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Eight weeks in Singapore

29 Jul

sawyerIt’s hard to believe I’ve already been in Singapore for eight weeks! Now that the semester will be starting soon, it’s time to share my experiences with you Boilermakers too! I’ve been keeping a personal blog at http://www.sawyermorgan.com/ if you want to read about the first part of my time abroad.

Over the summer I took part in the SERIUS program at the National University of Singapore, where I will also be doing my exchange starting in a few weeks. For the program I did an engineering research internship, and my project in chemical engineering involves testing suspensions of cornstarch, water, and polymer for their changing viscosity when different forces are applied. It was an interesting project but very repetitive. Luckily there are lots of places to see with the other students in the program, who left last week when it ended.

I picked Singapore for my study abroad because I wanted to go somewhere new, having already been to Europe.  I’m the only Purdue student in Southeast Asia this semester, and there are very few Americans here in general. Singapore is also a great location to start from to visit the rest of Southeast Asia, and I’ve already been to Thailand and Malaysia. It’s the third-richest country per capita, though it’s not always that conspicuous. The port is the second busiest in the world, and the government is considered the least corrupt (or, perhaps, has the most transparent corruption). It’s also the only country to become independent against its own will, being expelled from Malaysia in 1965; that’s worked out pretty well for them though.  Singapore’s been called ‘Asia light’, in that it’s very developed, has an international economy, is incredibly clean, and speaks English due to the heavy British influence from the colonial era. Going to Bangkok was quite a change, with its unclean streets, terrible traffic, and general disorderliness. Kuala Lumpur was somewhere in the middle.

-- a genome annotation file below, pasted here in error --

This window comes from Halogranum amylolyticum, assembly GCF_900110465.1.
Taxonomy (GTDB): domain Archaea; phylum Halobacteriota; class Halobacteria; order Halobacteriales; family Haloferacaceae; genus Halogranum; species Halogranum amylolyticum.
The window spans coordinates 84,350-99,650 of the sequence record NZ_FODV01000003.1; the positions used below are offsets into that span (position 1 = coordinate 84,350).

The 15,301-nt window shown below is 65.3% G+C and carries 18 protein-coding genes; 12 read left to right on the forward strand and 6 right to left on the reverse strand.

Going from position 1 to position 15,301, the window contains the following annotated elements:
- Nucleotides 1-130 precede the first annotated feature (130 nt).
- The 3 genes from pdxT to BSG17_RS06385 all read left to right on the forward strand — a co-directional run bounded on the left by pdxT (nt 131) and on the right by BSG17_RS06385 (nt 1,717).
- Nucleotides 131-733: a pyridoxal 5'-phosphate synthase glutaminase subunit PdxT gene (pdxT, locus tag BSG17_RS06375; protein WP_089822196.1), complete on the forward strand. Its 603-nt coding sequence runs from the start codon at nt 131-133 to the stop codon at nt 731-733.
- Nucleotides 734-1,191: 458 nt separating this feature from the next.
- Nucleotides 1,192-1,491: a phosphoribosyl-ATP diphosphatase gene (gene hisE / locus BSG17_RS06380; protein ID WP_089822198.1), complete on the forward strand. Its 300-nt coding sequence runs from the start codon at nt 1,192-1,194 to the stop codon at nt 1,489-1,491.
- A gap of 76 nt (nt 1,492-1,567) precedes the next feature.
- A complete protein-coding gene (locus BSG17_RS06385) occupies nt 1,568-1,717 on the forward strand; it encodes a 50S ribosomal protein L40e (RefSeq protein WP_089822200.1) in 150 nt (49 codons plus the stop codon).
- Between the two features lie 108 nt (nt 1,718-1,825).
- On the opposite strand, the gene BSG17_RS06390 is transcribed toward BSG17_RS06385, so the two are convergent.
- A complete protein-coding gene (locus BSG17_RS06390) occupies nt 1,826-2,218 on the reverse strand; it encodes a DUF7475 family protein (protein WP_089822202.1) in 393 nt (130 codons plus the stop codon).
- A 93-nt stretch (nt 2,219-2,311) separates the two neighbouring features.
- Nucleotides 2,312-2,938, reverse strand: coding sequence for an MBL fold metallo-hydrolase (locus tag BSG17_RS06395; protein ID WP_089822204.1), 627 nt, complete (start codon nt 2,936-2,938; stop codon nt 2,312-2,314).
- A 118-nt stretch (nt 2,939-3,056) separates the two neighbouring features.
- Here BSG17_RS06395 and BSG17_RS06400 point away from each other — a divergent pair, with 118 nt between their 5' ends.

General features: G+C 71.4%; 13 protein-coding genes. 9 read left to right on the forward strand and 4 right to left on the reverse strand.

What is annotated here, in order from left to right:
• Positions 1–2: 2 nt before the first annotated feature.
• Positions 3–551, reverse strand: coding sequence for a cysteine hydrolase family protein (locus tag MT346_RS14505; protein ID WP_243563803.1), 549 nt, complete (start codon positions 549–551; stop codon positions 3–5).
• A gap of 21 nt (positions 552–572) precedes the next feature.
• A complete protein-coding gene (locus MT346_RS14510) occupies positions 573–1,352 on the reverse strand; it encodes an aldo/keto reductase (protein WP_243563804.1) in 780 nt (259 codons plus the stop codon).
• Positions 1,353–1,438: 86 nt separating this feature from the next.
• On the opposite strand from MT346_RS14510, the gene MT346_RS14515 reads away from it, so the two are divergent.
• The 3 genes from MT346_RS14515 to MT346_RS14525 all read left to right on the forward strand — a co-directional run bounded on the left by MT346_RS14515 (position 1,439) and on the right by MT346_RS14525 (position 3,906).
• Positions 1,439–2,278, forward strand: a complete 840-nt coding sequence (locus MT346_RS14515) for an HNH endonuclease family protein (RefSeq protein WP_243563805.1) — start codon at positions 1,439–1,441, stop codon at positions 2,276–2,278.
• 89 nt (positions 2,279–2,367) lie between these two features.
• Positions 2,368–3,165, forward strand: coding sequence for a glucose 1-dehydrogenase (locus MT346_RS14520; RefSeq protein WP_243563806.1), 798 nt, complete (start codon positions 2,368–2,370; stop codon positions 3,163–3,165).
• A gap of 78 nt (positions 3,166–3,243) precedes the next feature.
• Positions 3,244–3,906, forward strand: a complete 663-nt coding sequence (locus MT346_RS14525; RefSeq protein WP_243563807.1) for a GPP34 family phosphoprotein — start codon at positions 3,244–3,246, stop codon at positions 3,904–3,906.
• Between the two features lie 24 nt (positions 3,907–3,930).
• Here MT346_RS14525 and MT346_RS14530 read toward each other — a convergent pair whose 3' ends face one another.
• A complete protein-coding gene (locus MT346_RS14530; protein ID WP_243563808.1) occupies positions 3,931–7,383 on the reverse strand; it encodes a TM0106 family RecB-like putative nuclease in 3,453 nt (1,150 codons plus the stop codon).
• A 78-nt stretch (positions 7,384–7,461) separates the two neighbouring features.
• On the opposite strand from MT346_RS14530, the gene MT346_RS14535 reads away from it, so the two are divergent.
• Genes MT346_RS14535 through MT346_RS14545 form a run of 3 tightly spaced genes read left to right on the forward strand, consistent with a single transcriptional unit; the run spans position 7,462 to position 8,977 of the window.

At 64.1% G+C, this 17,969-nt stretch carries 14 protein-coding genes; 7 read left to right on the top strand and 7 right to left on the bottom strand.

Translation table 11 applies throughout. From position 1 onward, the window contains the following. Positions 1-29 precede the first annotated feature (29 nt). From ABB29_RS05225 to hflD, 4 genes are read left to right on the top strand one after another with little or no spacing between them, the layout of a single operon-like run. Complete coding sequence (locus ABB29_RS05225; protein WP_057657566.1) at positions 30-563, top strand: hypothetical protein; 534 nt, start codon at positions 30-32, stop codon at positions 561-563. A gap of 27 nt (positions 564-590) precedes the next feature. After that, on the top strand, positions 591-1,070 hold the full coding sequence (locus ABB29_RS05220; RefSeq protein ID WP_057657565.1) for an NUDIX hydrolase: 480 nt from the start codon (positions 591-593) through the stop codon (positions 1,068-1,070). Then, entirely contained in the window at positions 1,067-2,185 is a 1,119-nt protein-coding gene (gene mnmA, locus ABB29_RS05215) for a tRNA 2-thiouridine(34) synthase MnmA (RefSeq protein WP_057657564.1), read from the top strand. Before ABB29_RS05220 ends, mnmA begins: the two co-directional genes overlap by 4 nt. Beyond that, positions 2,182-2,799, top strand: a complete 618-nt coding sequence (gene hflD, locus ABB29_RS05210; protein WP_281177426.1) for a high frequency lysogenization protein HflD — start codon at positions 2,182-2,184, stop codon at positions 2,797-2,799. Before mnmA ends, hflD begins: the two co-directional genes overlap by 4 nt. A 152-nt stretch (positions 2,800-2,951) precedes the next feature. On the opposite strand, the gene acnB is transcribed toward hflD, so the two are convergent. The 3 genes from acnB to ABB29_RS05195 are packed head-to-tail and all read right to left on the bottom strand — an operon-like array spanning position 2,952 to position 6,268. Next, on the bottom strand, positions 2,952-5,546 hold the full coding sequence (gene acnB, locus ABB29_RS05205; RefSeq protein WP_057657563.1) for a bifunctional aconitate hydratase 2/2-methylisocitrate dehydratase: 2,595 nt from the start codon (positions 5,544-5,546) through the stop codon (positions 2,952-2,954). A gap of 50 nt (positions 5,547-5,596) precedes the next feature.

Tomorrow I move from Prince George’s Park Residences to UTown, a much newer and nicer residence hall. I’m very excited for that because it’s closer to the main parts of campus and doesn’t have ants, and especially because it’s where most of the exchange students live and is in a more lively area (plus an infinity pool across the green). NUS’s main campus has roughly the same area as Purdue north of State St., but more spread out, with the engineering, science, liberal arts buildings, and PGP in the four corners. Instead of each main department having its own building, those three faculties each have a big complex of about ten blocks connected to each other, and a few other buildings for business and computing. This is partially because campus is very hilly, so each block is sort of built from a different base elevation, and walking from one to another can mean going from the 3rd to 7th floor without taking any stairs, which there are a ton of. On my campus tour the guide said some students joke that NUS stands for National University of Stairs.

Saturday I’m going on a city tour with the Welcome Fest for international students. Luckily we’ll be visiting places I haven’t been yet since I’ve seen most of downtown already. I haven’t taken many pictures of campus but I’ll be sure to add some soon; check my other blog for past pictures around town, though I’ll put future ones here too. I just hope my next four months don’t go as quickly as the past two!

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